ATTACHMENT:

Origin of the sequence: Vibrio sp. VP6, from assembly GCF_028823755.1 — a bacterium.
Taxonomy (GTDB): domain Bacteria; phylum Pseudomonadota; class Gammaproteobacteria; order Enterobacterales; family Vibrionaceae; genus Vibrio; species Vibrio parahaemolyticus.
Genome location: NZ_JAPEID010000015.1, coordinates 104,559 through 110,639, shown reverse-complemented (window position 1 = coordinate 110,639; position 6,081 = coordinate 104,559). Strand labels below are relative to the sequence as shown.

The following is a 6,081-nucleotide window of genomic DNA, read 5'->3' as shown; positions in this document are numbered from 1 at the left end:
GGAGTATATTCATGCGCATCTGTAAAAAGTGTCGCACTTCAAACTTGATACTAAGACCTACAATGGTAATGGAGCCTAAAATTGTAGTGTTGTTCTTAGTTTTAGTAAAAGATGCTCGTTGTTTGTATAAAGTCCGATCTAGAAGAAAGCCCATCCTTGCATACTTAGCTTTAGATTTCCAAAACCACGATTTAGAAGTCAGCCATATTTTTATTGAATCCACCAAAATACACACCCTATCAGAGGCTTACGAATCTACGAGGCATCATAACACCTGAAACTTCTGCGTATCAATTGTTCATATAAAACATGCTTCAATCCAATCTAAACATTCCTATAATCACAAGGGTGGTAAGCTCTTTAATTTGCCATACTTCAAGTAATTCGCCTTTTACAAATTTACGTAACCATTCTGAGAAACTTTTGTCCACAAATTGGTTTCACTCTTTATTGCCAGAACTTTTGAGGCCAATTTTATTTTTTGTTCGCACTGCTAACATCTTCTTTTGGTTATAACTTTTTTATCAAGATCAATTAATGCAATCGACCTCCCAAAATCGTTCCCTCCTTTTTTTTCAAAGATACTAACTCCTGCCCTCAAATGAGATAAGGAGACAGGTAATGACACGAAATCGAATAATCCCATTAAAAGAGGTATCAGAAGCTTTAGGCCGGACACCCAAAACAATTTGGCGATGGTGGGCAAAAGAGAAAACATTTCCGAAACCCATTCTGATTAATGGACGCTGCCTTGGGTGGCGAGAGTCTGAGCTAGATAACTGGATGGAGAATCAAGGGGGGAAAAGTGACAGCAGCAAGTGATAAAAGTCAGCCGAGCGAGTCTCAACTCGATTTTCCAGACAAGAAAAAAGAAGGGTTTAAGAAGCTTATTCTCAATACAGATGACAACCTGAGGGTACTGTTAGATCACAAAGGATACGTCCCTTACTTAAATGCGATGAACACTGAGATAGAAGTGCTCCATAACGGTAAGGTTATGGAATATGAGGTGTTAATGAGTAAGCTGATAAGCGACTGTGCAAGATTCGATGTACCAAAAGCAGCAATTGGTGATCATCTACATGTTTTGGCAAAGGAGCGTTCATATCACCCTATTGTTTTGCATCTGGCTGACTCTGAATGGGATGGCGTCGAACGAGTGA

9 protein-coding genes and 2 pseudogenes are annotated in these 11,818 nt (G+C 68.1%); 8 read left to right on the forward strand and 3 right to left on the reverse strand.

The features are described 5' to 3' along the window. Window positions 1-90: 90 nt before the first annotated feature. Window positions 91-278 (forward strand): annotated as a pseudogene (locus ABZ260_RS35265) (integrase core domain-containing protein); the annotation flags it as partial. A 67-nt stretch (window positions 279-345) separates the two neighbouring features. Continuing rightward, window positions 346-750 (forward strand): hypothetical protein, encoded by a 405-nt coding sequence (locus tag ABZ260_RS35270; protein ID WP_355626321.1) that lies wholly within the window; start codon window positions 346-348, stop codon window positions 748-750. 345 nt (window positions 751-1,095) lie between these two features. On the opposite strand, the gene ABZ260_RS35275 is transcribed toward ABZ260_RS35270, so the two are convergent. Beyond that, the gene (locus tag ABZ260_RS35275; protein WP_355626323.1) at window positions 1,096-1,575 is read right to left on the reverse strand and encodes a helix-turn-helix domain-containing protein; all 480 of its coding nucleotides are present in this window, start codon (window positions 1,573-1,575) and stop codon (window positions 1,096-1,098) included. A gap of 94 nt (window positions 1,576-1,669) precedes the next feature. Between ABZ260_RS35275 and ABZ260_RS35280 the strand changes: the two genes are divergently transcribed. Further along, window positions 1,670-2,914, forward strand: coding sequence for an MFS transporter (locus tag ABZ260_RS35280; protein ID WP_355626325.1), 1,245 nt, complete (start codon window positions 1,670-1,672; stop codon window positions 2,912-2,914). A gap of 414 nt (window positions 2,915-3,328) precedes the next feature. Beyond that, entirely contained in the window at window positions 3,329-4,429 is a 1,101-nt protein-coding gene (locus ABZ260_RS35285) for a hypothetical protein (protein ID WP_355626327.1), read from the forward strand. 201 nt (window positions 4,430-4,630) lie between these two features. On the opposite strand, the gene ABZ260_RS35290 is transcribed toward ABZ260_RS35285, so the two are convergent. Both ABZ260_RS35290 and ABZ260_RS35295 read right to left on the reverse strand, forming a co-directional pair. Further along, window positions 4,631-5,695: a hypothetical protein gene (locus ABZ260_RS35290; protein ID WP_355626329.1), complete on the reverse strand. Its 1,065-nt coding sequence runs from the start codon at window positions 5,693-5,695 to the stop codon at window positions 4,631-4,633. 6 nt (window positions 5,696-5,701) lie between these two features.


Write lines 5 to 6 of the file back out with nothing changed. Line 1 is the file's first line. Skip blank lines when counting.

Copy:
GGAGTATATTCATGCGCATCTGTAAAAAGTGTCGCACTTCAAACTTGATACTAAGACCTACAATGGTAATGGAGCCTAAAATTGTAGTGTTGTTCTTAGTTTTAGTAAAAGATGCTCGTTGTTTGTATAAAGTCCGATCTAGAAGAAAGCCCATCCTTGCATACTTAGCTTTAGATTTCCAAAACCACGATTTAGAAGTCAGCCATATTTTTATTGAATCCACCAAAATACACACCCTATCAGAGGCTTACGAATCTACGAGGCATCATAACACCTGAAACTTCTGCGTATCAATTGTTCATATAAAACATGCTTCAATCCAATCTAAACATTCCTATAATCACAAGGGTGGTAAGCTCTTTAATTTGCCATACTTCAAGTAATTCGCCTTTTACAAATTTACGTAACCATTCTGAGAAACTTTTGTCCACAAATTGGTTTCACTCTTTATTGCCAGAACTTTTGAGGCCAATTTTATTTTTTGTTCGCACTGCTAACATCTTCTTTTGGTTATAACTTTTTTATCAAGATCAATTAATGCAATCGACCTCCCAAAATCGTTCCCTCCTTTTTTTTCAAAGATACTAACTCCTGCCCTCAAATGAGATAAGGAGACAGGTAATGACACGAAATCGAATAATCCCATTAAAAGAGGTATCAGAAGCTTTAGGCCGGACACCCAAAACAATTTGGCGATGGTGGGCAAAAGAGAAAACATTTCCGAAACCCATTCTGATTAATGGACGCTGCCTTGGGTGGCGAGAGTCTGAGCTAGATAACTGGATGGAGAATCAAGGGGGGAAAAGTGACAGCAGCAAGTGATAAAAGTCAGCCGAGCGAGTCTCAACTCGATTTTCCAGACAAGAAAAAAGAAGGGTTTAAGAAGCTTATTCTCAATACAGATGACAACCTGAGGGTACTGTTAGATCACAAAGGATACGTCCCTTACTTAAATGCGATGAACACTGAGATAGAAGTGCTCCATAACGGTAAGGTTATGGAATATGAGGTGTTAATGAGTAAGCTGATAAGCGACTGTGCAAGATTCGATGTACCAAAAGCAGCAATTGGTGATCATCTACATGTTTTGGCAAAGGAGCGTTCATATCACCCTATTGTTTTGCATCTGGCTGACTCTGAATGGGATGGCGTCGAACGAGTGA

9 protein-coding genes and 2 pseudogenes are annotated in these 11,818 nt (G+C 68.1%); 8 read left to right on the forward strand and 3 right to left on the reverse strand.